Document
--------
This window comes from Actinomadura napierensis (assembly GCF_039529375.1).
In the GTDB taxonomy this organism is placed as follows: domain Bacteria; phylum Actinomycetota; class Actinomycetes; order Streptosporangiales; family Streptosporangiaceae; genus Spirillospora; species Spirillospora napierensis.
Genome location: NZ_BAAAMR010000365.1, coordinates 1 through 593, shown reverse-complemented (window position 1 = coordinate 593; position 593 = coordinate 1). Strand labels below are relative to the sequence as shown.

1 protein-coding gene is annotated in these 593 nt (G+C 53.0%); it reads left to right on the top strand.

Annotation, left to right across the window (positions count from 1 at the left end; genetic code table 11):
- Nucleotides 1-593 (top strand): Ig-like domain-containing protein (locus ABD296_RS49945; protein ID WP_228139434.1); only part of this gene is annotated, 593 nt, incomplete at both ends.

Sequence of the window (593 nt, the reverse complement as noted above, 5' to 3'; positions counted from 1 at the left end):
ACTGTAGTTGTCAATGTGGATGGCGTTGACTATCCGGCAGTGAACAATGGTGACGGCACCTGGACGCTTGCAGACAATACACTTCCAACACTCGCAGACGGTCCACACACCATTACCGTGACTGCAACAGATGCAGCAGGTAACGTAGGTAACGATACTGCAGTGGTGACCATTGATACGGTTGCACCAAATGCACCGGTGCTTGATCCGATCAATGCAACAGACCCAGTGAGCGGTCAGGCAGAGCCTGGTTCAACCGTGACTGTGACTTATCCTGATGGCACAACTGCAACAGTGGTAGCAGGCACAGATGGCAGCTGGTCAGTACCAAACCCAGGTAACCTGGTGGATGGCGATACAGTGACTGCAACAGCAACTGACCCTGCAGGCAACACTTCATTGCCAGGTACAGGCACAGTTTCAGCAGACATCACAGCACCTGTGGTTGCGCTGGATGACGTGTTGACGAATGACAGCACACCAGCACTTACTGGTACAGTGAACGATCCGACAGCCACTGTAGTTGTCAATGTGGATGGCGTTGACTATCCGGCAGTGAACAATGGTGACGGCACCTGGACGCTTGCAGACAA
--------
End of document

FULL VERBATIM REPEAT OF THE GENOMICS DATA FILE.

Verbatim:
This window comes from Actinomadura napierensis (assembly GCF_039529375.1).
In the GTDB taxonomy this organism is placed as follows: domain Bacteria; phylum Actinomycetota; class Actinomycetes; order Streptosporangiales; family Streptosporangiaceae; genus Spirillospora; species Spirillospora napierensis.
Genome location: NZ_BAAAMR010000365.1, coordinates 1 through 593, shown reverse-complemented (window position 1 = coordinate 593; position 593 = coordinate 1). Strand labels below are relative to the sequence as shown.

1 protein-coding gene is annotated in these 593 nt (G+C 53.0%); it reads left to right on the top strand.

Annotation, left to right across the window (positions count from 1 at the left end; genetic code table 11):
- Nucleotides 1-593 (top strand): Ig-like domain-containing protein (locus ABD296_RS49945; protein ID WP_228139434.1); only part of this gene is annotated, 593 nt, incomplete at both ends.

Sequence of the window (593 nt, the reverse complement as noted above, 5' to 3'; positions counted from 1 at the left end):
ACTGTAGTTGTCAATGTGGATGGCGTTGACTATCCGGCAGTGAACAATGGTGACGGCACCTGGACGCTTGCAGACAATACACTTCCAACACTCGCAGACGGTCCACACACCATTACCGTGACTGCAACAGATGCAGCAGGTAACGTAGGTAACGATACTGCAGTGGTGACCATTGATACGGTTGCACCAAATGCACCGGTGCTTGATCCGATCAATGCAACAGACCCAGTGAGCGGTCAGGCAGAGCCTGGTTCAACCGTGACTGTGACTTATCCTGATGGCACAACTGCAACAGTGGTAGCAGGCACAGATGGCAGCTGGTCAGTACCAAACCCAGGTAACCTGGTGGATGGCGATACAGTGACTGCAACAGCAACTGACCCTGCAGGCAACACTTCATTGCCAGGTACAGGCACAGTTTCAGCAGACATCACAGCACCTGTGGTTGCGCTGGATGACGTGTTGACGAATGACAGCACACCAGCACTTACTGGTACAGTGAACGATCCGACAGCCACTGTAGTTGTCAATGTGGATGGCGTTGACTATCCGGCAGTGAACAATGGTGACGGCACCTGGACGCTTGCAGACAA